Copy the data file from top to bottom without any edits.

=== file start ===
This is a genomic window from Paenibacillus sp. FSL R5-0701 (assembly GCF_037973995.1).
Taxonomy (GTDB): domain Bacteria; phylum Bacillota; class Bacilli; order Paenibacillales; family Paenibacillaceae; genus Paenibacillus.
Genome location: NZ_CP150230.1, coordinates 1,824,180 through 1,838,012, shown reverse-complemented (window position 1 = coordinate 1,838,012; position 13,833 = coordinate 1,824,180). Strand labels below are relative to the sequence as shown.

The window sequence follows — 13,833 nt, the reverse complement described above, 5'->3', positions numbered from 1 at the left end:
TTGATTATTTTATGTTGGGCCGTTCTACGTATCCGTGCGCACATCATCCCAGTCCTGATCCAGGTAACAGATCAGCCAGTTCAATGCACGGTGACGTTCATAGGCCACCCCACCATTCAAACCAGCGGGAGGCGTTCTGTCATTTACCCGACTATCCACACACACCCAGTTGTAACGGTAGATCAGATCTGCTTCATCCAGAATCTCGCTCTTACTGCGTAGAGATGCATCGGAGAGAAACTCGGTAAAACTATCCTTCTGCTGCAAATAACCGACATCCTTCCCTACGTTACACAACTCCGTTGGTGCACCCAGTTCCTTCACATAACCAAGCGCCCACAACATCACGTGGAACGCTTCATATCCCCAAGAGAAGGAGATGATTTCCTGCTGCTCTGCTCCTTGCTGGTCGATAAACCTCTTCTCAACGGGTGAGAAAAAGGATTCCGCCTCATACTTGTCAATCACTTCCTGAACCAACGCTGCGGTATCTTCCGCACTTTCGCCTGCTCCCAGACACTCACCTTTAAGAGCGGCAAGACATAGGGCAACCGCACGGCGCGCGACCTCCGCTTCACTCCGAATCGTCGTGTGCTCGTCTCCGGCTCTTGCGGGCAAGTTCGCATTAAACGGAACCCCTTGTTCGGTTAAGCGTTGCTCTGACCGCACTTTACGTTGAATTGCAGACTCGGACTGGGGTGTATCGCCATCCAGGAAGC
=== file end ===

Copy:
This is a genomic window from Paenibacillus sp. FSL R5-0701 (assembly GCF_037973995.1).
Taxonomy (GTDB): domain Bacteria; phylum Bacillota; class Bacilli; order Paenibacillales; family Paenibacillaceae; genus Paenibacillus.
Genome location: NZ_CP150230.1, coordinates 1,824,180 through 1,838,012, shown reverse-complemented (window position 1 = coordinate 1,838,012; position 13,833 = coordinate 1,824,180). Strand labels below are relative to the sequence as shown.

The window sequence follows — 13,833 nt, the reverse complement described above, 5'->3', positions numbered from 1 at the left end:
TTGATTATTTTATGTTGGGCCGTTCTACGTATCCGTGCGCACATCATCCCAGTCCTGATCCAGGTAACAGATCAGCCAGTTCAATGCACGGTGACGTTCATAGGCCACCCCACCATTCAAACCAGCGGGAGGCGTTCTGTCATTTACCCGACTATCCACACACACCCAGTTGTAACGGTAGATCAGATCTGCTTCATCCAGAATCTCGCTCTTACTGCGTAGAGATGCATCGGAGAGAAACTCGGTAAAACTATCCTTCTGCTGCAAATAACCGACATCCTTCCCTACGTTACACAACTCCGTTGGTGCACCCAGTTCCTTCACATAACCAAGCGCCCACAACATCACGTGGAACGCTTCATATCCCCAAGAGAAGGAGATGATTTCCTGCTGCTCTGCTCCTTGCTGGTCGATAAACCTCTTCTCAACGGGTGAGAAAAAGGATTCCGCCTCATACTTGTCAATCACTTCCTGAACCAACGCTGCGGTATCTTCCGCACTTTCGCCTGCTCCCAGACACTCACCTTTAAGAGCGGCAAGACATAGGGCAACCGCACGGCGCGCGACCTCCGCTTCACTCCGAATCGTCGTGTGCTCGTCTCCGGCTCTTGCGGGCAAGTTCGCATTAAACGGAACCCCTTGTTCGGTTAAGCGTTGCTCTGACCGCACTTTACGTTGAATTGCAGACTCGGACTGGGGTGTATCGCCATCCAGGAAGC